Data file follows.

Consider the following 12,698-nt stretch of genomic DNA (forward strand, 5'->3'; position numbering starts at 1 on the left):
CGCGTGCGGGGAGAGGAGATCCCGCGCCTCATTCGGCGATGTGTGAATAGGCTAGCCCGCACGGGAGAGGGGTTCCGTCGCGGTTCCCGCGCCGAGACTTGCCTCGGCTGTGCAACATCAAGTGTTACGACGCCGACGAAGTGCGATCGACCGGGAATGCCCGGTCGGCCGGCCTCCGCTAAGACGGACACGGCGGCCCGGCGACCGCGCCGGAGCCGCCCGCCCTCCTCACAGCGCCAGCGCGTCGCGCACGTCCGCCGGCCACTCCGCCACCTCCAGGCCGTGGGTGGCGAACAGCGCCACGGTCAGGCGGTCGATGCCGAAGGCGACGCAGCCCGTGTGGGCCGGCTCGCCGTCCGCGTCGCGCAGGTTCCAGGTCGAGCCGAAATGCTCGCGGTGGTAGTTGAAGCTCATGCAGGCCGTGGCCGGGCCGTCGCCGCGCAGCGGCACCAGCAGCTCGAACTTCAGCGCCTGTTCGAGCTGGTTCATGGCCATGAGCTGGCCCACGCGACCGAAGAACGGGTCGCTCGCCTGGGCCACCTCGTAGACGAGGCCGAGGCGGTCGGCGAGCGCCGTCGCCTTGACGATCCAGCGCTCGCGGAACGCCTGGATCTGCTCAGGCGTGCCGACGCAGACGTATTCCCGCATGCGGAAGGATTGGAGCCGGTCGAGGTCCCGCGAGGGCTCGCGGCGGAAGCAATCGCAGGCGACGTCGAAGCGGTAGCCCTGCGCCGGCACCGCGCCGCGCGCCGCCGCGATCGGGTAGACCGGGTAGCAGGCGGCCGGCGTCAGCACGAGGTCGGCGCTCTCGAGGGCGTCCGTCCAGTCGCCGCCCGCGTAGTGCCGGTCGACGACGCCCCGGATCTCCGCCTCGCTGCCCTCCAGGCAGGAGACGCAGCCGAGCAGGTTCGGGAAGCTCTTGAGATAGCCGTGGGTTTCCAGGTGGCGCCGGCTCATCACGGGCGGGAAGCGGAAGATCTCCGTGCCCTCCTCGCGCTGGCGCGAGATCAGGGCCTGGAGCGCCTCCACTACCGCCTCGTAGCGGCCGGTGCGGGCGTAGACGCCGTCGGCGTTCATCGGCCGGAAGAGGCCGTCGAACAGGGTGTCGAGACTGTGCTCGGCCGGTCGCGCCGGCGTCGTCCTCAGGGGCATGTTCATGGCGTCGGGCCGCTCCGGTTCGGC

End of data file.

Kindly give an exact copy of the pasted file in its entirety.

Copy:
Consider the following 12,698-nt stretch of genomic DNA (forward strand, 5'->3'; position numbering starts at 1 on the left):
CGCGTGCGGGGAGAGGAGATCCCGCGCCTCATTCGGCGATGTGTGAATAGGCTAGCCCGCACGGGAGAGGGGTTCCGTCGCGGTTCCCGCGCCGAGACTTGCCTCGGCTGTGCAACATCAAGTGTTACGACGCCGACGAAGTGCGATCGACCGGGAATGCCCGGTCGGCCGGCCTCCGCTAAGACGGACACGGCGGCCCGGCGACCGCGCCGGAGCCGCCCGCCCTCCTCACAGCGCCAGCGCGTCGCGCACGTCCGCCGGCCACTCCGCCACCTCCAGGCCGTGGGTGGCGAACAGCGCCACGGTCAGGCGGTCGATGCCGAAGGCGACGCAGCCCGTGTGGGCCGGCTCGCCGTCCGCGTCGCGCAGGTTCCAGGTCGAGCCGAAATGCTCGCGGTGGTAGTTGAAGCTCATGCAGGCCGTGGCCGGGCCGTCGCCGCGCAGCGGCACCAGCAGCTCGAACTTCAGCGCCTGTTCGAGCTGGTTCATGGCCATGAGCTGGCCCACGCGACCGAAGAACGGGTCGCTCGCCTGGGCCACCTCGTAGACGAGGCCGAGGCGGTCGGCGAGCGCCGTCGCCTTGACGATCCAGCGCTCGCGGAACGCCTGGATCTGCTCAGGCGTGCCGACGCAGACGTATTCCCGCATGCGGAAGGATTGGAGCCGGTCGAGGTCCCGCGAGGGCTCGCGGCGGAAGCAATCGCAGGCGACGTCGAAGCGGTAGCCCTGCGCCGGCACCGCGCCGCGCGCCGCCGCGATCGGGTAGACCGGGTAGCAGGCGGCCGGCGTCAGCACGAGGTCGGCGCTCTCGAGGGCGTCCGTCCAGTCGCCGCCCGCGTAGTGCCGGTCGACGACGCCCCGGATCTCCGCCTCGCTGCCCTCCAGGCAGGAGACGCAGCCGAGCAGGTTCGGGAAGCTCTTGAGATAGCCGTGGGTTTCCAGGTGGCGCCGGCTCATCACGGGCGGGAAGCGGAAGATCTCCGTGCCCTCCTCGCGCTGGCGCGAGATCAGGGCCTGGAGCGCCTCCACTACCGCCTCGTAGCGGCCGGTGCGGGCGTAGACGCCGTCGGCGTTCATCGGCCGGAAGAGGCCGTCGAACAGGGTGTCGAGACTGTGCTCGGCCGGTCGCGCCGGCGTCGTCCTCAGGGGCATGTTCATGGCGTCGGGCCGCTCCGGTTCGGC